Screenshot of Home Assistant showing a script to broadcast a message via Google Home when my washing machine finishes

We have six Google Home Mini devices around our home, and now I can get Home Assistant to automatically deliver broadcast messages. Here’s how I did it.

Broadcast messages

When you have more than one Google Home device, you can say ‘Okay Google, broadcast [message]’, and it will relay that message to all of the other Google Home devices in your home. It’s useful for announcing that dinner’s ready, for example. Our house is long, rather than square, and I’m hard of hearing, so we use this quite a lot.

What I wanted to achieve was automation of these broadcasts, so that a broadcast was triggered by an event. This is possible thanks to the Google Assistant SDK integration. It’s a bit of a faff to set up – I recommend following this guide or watching the video embedded below:

Call the service

Once it’s set up, you can test it by opening Home Assistant’s Developer Tools. Click the ‘Service’ tab, and choose the ‘Google Assistant SDK: Send text command’ service. In the command, type something like ‘broadcast "This is a test"‘ and click ‘Call Service’. If you’ve set everything up correctly, your Google Home devices should all say something like “Incoming broadcast; it says: This is a test”.

Create a script

As I write this, the latest version of Home Assistant (2024.4.x) doesn’t allow automations to call services directly. So, to be able to trigger the broadcast, we’ll first need to create a Script in Home Assistant. In my example, I have a script called ‘Washing machine finished broadcast’. The ‘mode’ is left at the default setting of ‘Single’, and then I’ve created an Action which is to Call a Service. As above, I have selected ‘Google Assistant SDK: Send text command’ as the service to call, and then entered ‘broadcast "The washing machine has finished"‘ as the command, which I have ticked. I’ve left the rest blank.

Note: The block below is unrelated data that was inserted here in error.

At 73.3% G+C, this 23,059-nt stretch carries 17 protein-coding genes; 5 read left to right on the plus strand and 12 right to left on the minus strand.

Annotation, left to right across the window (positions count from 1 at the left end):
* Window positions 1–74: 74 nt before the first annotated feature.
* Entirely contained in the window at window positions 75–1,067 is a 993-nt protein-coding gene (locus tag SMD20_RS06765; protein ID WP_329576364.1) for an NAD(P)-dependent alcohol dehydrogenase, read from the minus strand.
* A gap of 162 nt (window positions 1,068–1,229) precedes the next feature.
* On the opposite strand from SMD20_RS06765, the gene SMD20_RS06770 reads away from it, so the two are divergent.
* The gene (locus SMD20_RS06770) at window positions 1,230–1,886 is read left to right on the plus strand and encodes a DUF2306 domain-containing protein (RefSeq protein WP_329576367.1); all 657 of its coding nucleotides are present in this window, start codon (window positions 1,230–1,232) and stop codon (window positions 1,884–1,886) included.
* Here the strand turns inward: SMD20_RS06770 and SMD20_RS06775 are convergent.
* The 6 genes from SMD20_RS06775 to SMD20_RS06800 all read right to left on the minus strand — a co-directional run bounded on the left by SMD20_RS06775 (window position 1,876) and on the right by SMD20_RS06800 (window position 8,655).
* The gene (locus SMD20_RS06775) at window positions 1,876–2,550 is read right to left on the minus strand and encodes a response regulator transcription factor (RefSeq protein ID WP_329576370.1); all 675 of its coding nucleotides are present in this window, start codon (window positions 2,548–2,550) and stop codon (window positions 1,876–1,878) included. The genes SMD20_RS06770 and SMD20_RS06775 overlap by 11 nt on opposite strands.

Whilst here, I’ve also added a time condition. As this will be triggered when the washing machine finishes, I don’t want it to run when we might be asleep. We have Google Home devices in each of the bedrooms, and we sometimes run the washing machine overnight.

Home Assistant runs script actions in order. So, if you also want to add a time condition, you’ll need to add this before the Google Assistant SDK service call, or re-order the actions. In this example, I have created a Test action, where the current time is between 8am and 8pm. Outside of those times, the script will fail and not process the next command, so the broadcast action won’t be executed.

Link it to an automation

Now that we have a script, we can integrate this with an automation. I’m using my existing automation that sends a phone notification when my washing machine finishes. In my case, this is triggered using Meross energy monitoring smart plugs (sponsored link).

So now, as well as sending a notification, it also triggers a broadcast (within the time constraints).

Other things you can do with Google Home

Once you have the Google Asssistant SDK integration installed in Home Assistant, you can use scripts to run any other command that you would say to Google Home. You could, for example, create a button on your Home Assistant dashboard, which triggers the text command ‘play Never Going To Give You Up by Rick Astley on Spotify‘ if you want to automatically rickroll the other occupants of your house. It can also control smart home devices which work with Google Assistant, but do not yet have a Home Assistant integration.